The Divine Lamp

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Archive for July 1st, 2017

Aquinas’ Catena Aurea on Matthew 13:1-23

Posted by Dim Bulb on July 1, 2017

13:1–9

1. The same day went Jesus out of the house, and sat by the sea side.
2. And great multitudes were gathered together unto him, so that he went into a ship, and sat; and the whole multitude stood on the shore.
3. And he spake many things unto them in parables, saying, Behold, a sower went forth to sow;
4. And when he sowed, some seeds fell by the way side, and the fowls came and devoured them up:
5. Some fell upon stony places, where they had not much earth: and forthwith they sprung up, because they had no deepness of earth:
6. And when the sun was up, they were scorched; and because they had no root, they withered away.
7. And some fell among thorns; and the thorns sprung up, and choked them:
8. But other fell into good ground, and brought forth fruit, some an hundredfold, some sixtyfold, some thirtyfold.
9. Who hath ears to hear, let him hear.

Chrysostom. When He had rebuked him that told Him of His mother and His brethren, He then did according to their request; He departed out of the house, having first corrected His brethren for their weak desire of vainglory; He then paid the honour due to His mother, as it is said, The same day Jesus went forth out of the house, and sat down by the sea side.

Augustine. (De Cons. Ev. ii. 41.) By the words, The same day, he sufficiently shews that these things either followed immediately upon what had gone before, or that many things could not have intervened; unless indeed ‘day’ here after the Scripture manner signifies a period.

Rabanus. For not only the Lord’s words and actions, but His journeyings also, and the places in which He works His mighty works and preaches, are full of heavenly sacraments. After the discourse held in the house, wherein with wicked blasphemy He had been said to have a dæmon, He went out and taught by the sea, to signify that having left Judæa because of their sinful unbelief, He would pass to the salvation of the Gentiles. For the hearts of the Gentiles, long proud and unbelieving, are rightly likened to the swelling and bitter waves of the sea. And who knows not that Judæa was by faith the house of the Lord.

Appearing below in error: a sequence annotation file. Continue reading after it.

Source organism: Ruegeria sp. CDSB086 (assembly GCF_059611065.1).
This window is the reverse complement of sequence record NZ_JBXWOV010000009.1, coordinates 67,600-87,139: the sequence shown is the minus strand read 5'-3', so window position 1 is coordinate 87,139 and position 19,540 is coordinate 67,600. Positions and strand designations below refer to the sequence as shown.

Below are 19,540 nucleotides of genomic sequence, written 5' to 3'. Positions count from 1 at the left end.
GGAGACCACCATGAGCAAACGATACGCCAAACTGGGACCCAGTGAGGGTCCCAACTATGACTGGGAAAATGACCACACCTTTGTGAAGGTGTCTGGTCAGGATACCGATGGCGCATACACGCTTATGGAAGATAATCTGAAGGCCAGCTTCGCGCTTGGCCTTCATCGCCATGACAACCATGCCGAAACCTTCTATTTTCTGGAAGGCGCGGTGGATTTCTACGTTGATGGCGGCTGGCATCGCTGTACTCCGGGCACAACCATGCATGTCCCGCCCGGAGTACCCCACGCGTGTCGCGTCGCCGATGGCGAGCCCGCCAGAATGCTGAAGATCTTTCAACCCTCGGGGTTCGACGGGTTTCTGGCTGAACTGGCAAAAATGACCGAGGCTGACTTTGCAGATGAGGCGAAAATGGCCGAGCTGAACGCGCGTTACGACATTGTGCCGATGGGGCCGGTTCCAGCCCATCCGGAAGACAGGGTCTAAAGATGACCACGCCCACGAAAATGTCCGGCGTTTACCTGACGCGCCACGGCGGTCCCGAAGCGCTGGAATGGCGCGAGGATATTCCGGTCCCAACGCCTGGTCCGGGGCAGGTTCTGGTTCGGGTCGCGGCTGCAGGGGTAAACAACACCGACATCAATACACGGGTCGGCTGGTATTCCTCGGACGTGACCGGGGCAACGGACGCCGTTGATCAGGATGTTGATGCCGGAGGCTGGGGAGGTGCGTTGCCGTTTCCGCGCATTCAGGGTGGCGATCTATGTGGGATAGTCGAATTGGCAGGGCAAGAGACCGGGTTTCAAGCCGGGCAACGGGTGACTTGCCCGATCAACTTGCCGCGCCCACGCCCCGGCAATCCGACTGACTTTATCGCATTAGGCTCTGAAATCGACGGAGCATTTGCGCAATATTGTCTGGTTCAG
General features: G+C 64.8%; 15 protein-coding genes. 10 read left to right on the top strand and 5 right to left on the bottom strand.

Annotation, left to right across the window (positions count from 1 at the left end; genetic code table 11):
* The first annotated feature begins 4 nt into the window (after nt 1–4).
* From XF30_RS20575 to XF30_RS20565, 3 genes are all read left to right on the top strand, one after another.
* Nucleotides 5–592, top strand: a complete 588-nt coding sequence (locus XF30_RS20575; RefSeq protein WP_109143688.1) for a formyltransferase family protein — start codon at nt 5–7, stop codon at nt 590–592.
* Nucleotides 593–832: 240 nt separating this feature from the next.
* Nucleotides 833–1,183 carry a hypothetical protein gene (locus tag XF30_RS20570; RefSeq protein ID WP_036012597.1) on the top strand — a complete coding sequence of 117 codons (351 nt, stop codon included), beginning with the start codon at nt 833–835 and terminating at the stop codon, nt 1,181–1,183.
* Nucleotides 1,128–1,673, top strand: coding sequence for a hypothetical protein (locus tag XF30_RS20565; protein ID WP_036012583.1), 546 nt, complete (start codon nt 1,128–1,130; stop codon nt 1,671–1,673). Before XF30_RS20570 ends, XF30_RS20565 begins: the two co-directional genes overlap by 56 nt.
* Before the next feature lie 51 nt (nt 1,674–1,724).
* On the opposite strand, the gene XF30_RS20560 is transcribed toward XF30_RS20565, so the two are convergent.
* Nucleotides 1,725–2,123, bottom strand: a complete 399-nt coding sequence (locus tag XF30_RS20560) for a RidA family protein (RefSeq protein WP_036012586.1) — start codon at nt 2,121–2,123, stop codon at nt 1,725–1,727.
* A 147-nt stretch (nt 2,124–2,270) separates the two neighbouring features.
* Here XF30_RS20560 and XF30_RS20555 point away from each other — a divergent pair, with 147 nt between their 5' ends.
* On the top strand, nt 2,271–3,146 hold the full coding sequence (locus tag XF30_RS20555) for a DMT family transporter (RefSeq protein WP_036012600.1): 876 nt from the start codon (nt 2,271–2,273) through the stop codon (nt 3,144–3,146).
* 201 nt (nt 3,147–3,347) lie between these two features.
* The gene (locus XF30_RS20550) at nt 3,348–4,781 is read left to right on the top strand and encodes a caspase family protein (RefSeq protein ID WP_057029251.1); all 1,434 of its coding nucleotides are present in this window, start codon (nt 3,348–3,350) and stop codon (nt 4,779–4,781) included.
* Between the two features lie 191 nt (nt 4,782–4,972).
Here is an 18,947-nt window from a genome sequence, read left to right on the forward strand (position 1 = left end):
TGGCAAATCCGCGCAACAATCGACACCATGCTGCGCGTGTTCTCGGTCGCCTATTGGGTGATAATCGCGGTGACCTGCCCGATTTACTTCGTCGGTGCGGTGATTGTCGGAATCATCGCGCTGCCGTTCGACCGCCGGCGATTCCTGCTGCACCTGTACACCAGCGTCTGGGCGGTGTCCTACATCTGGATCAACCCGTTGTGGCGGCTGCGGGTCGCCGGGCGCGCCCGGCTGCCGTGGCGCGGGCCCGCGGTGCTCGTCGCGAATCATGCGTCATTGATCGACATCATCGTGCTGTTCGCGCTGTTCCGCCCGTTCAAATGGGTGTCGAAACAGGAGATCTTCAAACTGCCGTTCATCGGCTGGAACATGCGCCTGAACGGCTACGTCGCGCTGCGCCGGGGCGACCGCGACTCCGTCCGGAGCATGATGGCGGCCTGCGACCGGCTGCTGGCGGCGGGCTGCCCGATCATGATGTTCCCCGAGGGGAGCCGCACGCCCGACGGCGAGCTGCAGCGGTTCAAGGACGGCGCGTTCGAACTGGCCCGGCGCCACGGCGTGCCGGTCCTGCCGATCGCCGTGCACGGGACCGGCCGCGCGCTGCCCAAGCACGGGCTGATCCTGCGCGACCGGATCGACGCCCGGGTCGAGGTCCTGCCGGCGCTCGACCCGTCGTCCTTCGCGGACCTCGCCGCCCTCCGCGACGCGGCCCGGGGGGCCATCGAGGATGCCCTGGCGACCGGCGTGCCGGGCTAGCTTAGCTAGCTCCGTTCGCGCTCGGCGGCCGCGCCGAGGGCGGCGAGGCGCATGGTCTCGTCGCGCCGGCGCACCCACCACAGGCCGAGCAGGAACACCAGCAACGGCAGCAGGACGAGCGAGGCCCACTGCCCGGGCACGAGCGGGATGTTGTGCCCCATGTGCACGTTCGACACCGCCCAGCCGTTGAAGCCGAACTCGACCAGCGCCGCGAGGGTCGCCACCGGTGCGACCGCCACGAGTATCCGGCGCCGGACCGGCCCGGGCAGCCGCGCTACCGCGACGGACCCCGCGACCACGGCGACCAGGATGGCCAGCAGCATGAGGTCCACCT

Jerome. For it must be considered, that the multitude could not enter into the house to Jesus, nor be there where the Apostles heard mysteries; therefore the Lord in mercy to them departed out of the house, and sat near the sea of this world, that great numbers might be gathered to Him, and that they might hear on the sea shore what they were not worthy to hear within; And great multitudes were gathered unto him, so that he went into a ship, and sat down, and all the people stood on the shore.

Chrysostom. The Evangelist did not relate this without a purpose, but that he might shew the Lord’s will therein, who desired so to place the people that He should have none behind Him, but all should be before His face.

Hilary. There is moreover a reason in the subject of His discourse why the Lord should sit in the ship, and the multitude stand on the shore. For He was about to speak in parables, and by this action signifies that they who were without the Church could have no understanding of the Divine Word. The ship offers a type of the Church, within which the word of life is placed, and is preached to those without, and who as being barren sand cannot understand it.

Jerome. Jesus is in the midst of the waves; He is beaten to and fro by the waves, and, secure in His majesty, causes His vessel to come nigh the land, that the people not being in danger, not being surrounded by temptations which they could not endure, might stand on the shore with a firm step, to hear what was said.